Experts say that the spring of 2013 is cold. In fact, the month of May began as the second-coolest spring on record since 1975. That was a year after Time magazine wondered about “Another Ice Age?” in a famous June 1974 story.
Gone was the finding that a mined geologic repository “will be available by the years 2007-2009 . . .” It was replaced by the NRC’s “reasonable assurance that at least one mined geologic repository will be available within the first quarter of the twenty-first century . . .” This was reasonable in 1990 because the official Yucca designation was relatively new, and focus had been lost between the 1982 and 1987 versions of the NWPA…
The spectacular growth of shale gas in the U.S. has opened the path for similar developments in other countries. The speed at which these other countries can progress could be much higher since the technology perfected in the U.S. can now be applied elsewhere.
We still don’t know the answer to that question, but a critical segment of the Keystone XL Pipeline is mighty close to conclusion. The map segment referred to as the “Gulf Coast Project” is nearly complete, as a finite pipeline capable of carrying Canadian oil sands from Hardisty, Alberta to Nederland, Texas.
The shale gas boom we have described in previous articles is deeply influencing the way America’s energy picture will change in the medium term. Shale gas development has given fossil fuels a new impulse, delaying, possibly by decades, the time of their replacement by other sources of energy.
TransCanada’s Keystone XL pipeline is back in the news with a vengeance and arrived NEAR the end game.
Thanks to the improvement in drilling and production techniques developed jointly by the public and the private sectors during the last 20 years, shale gas is no longer an unreachable resource but a main contributor to the production of energy in the U.S.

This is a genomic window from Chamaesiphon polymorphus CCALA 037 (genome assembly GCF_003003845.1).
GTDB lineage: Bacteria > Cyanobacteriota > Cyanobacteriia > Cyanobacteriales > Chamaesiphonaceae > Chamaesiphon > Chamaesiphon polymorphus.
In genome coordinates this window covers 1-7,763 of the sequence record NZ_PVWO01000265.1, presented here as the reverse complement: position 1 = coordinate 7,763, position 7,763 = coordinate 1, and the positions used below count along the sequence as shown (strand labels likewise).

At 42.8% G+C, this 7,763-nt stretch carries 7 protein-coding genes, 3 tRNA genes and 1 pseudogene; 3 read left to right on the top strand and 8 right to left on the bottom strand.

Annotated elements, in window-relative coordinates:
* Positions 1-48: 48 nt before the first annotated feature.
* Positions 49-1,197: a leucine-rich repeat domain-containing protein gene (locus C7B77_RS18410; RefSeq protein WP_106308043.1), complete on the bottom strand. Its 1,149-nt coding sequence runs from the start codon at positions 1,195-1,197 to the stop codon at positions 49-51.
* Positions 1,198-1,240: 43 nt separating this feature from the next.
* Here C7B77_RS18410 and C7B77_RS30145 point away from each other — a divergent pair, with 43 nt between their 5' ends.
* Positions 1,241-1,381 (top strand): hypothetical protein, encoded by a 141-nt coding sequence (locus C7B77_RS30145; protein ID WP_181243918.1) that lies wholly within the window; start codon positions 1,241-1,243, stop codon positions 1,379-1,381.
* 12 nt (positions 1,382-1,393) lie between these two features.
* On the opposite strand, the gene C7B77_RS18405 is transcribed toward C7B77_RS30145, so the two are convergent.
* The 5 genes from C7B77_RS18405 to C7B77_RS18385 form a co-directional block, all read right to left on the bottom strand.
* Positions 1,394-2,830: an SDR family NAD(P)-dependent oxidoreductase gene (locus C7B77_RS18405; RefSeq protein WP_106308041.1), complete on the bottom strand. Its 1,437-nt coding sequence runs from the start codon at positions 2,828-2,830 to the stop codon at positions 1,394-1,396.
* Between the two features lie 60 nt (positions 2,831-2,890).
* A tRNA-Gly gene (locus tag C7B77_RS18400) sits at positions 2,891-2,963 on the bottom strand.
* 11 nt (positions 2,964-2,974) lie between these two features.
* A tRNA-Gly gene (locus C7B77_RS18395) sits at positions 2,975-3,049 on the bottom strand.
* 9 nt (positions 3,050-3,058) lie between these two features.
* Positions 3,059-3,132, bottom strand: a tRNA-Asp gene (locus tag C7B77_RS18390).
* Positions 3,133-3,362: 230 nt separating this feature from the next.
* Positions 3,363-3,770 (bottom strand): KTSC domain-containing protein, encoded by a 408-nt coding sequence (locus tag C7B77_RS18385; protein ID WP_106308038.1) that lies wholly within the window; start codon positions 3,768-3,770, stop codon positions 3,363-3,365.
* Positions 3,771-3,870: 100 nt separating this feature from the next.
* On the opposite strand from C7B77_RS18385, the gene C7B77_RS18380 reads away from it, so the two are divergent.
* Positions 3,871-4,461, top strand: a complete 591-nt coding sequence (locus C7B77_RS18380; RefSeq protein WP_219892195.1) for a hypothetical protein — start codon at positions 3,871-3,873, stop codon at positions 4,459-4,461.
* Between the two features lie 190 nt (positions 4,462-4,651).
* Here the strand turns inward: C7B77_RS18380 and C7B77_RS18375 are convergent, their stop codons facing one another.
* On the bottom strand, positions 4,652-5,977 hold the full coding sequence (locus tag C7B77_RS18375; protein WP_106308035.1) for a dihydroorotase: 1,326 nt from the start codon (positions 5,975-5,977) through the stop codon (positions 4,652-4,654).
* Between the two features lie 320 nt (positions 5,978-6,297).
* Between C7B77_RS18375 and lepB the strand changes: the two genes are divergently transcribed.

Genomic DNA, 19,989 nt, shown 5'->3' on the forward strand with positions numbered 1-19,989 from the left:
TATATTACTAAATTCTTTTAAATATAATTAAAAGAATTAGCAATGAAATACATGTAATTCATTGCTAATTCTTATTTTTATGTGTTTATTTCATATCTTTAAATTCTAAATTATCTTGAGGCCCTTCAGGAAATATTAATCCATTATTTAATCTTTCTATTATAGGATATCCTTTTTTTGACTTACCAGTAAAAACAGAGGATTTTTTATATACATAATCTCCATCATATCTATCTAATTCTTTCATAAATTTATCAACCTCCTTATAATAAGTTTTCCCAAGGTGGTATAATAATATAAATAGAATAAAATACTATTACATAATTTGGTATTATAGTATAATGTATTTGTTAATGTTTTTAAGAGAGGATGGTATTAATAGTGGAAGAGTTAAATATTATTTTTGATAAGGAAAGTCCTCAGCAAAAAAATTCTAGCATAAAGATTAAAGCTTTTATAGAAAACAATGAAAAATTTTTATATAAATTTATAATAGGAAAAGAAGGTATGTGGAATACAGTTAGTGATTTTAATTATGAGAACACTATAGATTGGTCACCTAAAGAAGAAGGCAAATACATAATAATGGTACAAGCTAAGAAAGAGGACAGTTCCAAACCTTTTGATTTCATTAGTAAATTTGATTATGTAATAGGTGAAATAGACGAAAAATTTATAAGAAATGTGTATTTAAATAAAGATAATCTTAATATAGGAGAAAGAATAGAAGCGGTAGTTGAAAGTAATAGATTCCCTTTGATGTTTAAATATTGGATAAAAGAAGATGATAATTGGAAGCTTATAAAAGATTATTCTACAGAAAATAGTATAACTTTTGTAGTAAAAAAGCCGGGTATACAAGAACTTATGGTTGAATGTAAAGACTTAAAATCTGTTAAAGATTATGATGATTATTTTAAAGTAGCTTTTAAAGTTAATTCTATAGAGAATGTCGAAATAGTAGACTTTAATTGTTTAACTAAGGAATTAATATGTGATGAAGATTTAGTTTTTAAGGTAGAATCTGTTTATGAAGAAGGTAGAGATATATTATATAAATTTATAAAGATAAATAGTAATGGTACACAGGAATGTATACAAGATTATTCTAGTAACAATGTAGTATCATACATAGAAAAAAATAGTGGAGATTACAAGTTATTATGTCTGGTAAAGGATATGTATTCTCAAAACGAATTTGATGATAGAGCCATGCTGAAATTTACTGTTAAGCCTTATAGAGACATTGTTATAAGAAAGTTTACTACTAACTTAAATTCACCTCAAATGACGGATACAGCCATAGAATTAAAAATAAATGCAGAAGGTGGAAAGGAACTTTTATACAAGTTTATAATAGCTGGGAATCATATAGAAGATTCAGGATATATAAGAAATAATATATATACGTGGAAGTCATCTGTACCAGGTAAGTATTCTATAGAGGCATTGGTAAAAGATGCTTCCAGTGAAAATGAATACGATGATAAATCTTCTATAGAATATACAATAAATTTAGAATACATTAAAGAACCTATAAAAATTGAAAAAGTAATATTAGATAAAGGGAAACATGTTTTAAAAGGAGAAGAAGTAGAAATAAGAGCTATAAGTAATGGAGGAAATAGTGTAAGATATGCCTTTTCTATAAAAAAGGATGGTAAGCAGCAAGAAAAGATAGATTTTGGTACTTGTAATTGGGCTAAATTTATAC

Advocates for the Keystone XL pipeline boast that building itwill secure energy resources, diminish dependence on foreign oil and help reduce the soaring price of gasoline.
The problem was always one of goals. For environmentalists, alternative energy was never really about independence, it was about austerity and rationing for the good of the earth.
The discovery well in Prudhoe Bay was drilled in 1968. At the time, the field was estimated to hold about 10 billion barrels of recoverable reserves.
In 2010 the Environmental Protection Agency (EPA) issued Shell Offshore, Inc, an affiliate of Shell Oil Company, an air permit for exploration drilling in Alaska’s Beaufort Sea.
During the last five years the issue of U.S. energy security has fluctuated from being a top priority (2006-2008) to being less important (2009-2010) and, again, to becoming a top priority (2011).
In 1979, the Three Mile Island nuclear power plant in Harrisburg, Pennsylvania suffered a cooling malfunction in its second reactor (TMI-2) which caused part of the core to melt.
President Obama’s overture to energy-independence-minded Democrats and Republicans in Congress during his January 28 State of the Union Address was meant as an unabashed attempt at vote-getting in exchange for passage of his climate change and so-called clean energy agenda, specifically to pass “cap and trade.”
The Congressional battle over health care has driven most other pending legislation off the front pages, but that doesn’t mean critical issues are not still out there.